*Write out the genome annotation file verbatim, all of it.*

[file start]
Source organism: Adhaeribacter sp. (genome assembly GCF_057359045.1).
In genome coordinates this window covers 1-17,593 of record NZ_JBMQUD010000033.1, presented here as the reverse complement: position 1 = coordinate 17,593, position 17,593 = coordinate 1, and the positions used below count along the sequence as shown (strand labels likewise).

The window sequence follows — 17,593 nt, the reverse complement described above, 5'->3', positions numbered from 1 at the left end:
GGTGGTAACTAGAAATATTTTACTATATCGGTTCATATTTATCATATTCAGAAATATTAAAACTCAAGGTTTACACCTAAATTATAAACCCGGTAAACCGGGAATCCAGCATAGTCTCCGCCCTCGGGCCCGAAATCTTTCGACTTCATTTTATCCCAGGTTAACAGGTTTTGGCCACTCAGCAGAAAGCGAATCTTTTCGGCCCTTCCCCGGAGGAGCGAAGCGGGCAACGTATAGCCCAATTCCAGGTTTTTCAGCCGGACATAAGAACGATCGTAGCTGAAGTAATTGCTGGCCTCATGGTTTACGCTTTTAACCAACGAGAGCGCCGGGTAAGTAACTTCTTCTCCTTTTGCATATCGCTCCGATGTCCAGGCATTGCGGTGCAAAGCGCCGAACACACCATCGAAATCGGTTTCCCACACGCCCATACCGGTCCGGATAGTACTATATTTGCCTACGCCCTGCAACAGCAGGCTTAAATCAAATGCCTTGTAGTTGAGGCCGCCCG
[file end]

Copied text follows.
Source organism: Adhaeribacter sp. (genome assembly GCF_057359045.1).
In genome coordinates this window covers 1-17,593 of record NZ_JBMQUD010000033.1, presented here as the reverse complement: position 1 = coordinate 17,593, position 17,593 = coordinate 1, and the positions used below count along the sequence as shown (strand labels likewise).

The window sequence follows — 17,593 nt, the reverse complement described above, 5'->3', positions numbered from 1 at the left end:
GGTGGTAACTAGAAATATTTTACTATATCGGTTCATATTTATCATATTCAGAAATATTAAAACTCAAGGTTTACACCTAAATTATAAACCCGGTAAACCGGGAATCCAGCATAGTCTCCGCCCTCGGGCCCGAAATCTTTCGACTTCATTTTATCCCAGGTTAACAGGTTTTGGCCACTCAGCAGAAAGCGAATCTTTTCGGCCCTTCCCCGGAGGAGCGAAGCGGGCAACGTATAGCCCAATTCCAGGTTTTTCAGCCGGACATAAGAACGATCGTAGCTGAAGTAATTGCTGGCCTCATGGTTTACGCTTTTAACCAACGAGAGCGCCGGGTAAGTAACTTCTTCTCCTTTTGCATATCGCTCCGATGTCCAGGCATTGCGGTGCAAAGCGCCGAACACACCATCGAAATCGGTTTCCCACACGCCCATACCGGTCCGGATAGTACTATATTTGCCTACGCCCTGCAACAGCAGGCTTAAATCAAATGCCTTGTAGTTGAGGCCGCCCG